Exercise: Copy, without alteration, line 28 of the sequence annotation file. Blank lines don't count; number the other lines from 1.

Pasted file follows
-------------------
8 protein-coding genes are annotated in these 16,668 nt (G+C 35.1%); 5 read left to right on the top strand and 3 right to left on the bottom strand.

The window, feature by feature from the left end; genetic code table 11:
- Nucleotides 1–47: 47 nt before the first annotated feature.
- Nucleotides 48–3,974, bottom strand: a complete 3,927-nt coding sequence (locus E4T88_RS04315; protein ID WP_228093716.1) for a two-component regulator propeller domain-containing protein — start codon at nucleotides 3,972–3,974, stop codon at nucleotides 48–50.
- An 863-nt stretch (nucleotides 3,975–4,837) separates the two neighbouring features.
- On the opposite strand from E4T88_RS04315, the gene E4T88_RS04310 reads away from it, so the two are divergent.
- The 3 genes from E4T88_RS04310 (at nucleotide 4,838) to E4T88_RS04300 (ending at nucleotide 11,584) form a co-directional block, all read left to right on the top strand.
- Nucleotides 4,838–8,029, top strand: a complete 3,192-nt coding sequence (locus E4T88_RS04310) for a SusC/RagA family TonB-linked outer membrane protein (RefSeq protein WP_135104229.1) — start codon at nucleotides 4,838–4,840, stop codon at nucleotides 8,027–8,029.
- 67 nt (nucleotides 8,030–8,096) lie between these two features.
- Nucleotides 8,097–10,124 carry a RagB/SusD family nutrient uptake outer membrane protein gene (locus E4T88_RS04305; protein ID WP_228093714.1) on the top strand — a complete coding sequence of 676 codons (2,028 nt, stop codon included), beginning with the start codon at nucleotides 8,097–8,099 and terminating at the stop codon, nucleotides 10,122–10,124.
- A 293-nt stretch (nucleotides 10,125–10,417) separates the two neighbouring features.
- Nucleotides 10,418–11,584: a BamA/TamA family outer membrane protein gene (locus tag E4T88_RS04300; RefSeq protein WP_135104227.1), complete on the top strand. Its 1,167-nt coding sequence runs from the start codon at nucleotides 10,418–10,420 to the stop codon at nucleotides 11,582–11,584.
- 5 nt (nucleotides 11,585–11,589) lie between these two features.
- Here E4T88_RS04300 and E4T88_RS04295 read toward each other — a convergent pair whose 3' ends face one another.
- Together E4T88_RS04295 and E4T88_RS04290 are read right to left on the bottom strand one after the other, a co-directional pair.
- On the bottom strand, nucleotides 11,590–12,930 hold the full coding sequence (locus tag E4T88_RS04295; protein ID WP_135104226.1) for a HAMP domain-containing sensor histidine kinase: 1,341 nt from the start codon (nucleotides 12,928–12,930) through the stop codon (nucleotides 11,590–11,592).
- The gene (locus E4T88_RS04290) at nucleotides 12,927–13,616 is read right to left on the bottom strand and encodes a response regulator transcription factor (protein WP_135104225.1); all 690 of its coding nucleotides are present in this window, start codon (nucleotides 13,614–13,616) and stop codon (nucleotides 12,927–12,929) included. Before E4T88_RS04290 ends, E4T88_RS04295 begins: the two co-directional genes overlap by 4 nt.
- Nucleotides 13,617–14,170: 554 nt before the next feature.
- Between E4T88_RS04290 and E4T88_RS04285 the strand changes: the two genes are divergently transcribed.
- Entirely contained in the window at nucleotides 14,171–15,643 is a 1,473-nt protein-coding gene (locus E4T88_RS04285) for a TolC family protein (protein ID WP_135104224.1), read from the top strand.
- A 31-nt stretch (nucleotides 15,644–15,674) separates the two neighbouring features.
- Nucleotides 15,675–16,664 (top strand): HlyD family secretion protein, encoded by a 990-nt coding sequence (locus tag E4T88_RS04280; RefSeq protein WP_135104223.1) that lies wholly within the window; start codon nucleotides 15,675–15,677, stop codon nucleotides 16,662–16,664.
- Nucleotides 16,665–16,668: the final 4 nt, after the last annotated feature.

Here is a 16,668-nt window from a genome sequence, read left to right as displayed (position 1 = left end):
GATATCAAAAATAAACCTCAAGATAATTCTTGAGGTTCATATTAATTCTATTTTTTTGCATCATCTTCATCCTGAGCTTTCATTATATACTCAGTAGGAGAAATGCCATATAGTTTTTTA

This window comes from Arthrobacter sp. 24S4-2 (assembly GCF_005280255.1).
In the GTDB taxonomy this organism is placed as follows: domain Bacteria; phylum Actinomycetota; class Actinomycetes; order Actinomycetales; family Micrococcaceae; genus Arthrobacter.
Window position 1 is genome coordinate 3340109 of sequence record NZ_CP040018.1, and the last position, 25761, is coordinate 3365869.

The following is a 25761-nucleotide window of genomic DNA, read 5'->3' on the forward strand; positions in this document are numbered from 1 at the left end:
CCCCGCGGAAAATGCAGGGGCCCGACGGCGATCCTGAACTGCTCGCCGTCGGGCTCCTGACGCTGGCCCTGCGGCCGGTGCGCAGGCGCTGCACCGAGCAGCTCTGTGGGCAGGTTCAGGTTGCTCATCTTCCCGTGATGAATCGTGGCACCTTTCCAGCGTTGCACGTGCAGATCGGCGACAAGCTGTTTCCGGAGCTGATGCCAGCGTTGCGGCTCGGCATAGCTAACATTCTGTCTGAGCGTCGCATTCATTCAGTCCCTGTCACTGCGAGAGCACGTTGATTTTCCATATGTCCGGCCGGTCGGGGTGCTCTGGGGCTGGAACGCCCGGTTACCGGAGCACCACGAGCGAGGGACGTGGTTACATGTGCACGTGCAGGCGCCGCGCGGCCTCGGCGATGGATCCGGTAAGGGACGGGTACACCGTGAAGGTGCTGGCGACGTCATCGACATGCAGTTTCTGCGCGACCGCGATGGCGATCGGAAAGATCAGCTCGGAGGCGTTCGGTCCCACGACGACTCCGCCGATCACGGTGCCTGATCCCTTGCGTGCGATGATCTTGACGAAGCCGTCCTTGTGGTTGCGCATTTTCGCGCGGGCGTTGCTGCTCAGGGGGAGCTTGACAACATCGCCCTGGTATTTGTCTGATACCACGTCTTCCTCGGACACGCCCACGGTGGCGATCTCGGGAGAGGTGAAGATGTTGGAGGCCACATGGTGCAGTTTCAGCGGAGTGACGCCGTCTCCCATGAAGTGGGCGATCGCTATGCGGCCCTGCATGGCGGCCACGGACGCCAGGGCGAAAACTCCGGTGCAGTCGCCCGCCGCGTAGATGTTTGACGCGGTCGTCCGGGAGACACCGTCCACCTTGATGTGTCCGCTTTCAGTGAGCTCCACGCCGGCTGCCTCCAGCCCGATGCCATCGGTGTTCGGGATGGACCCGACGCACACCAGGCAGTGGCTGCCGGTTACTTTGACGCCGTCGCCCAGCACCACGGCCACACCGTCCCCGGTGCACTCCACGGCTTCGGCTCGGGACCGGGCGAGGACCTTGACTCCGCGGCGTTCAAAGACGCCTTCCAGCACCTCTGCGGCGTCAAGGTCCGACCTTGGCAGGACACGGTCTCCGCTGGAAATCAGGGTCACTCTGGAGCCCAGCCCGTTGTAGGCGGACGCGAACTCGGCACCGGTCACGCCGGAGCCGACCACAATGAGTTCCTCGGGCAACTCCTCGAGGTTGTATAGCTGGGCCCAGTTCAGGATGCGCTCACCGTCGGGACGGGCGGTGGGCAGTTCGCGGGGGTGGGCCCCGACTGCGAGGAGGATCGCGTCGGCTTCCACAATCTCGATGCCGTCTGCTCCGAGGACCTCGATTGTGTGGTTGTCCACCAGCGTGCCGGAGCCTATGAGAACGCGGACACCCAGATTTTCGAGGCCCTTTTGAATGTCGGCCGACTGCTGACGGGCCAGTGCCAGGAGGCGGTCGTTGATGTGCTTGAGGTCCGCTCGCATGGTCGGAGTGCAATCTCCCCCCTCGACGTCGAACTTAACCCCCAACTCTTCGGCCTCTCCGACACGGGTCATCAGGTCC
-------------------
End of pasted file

Window position 1 is genome coordinate 3340109 of sequence record NZ_CP040018.1, and the last position, 25761, is coordinate 3365869.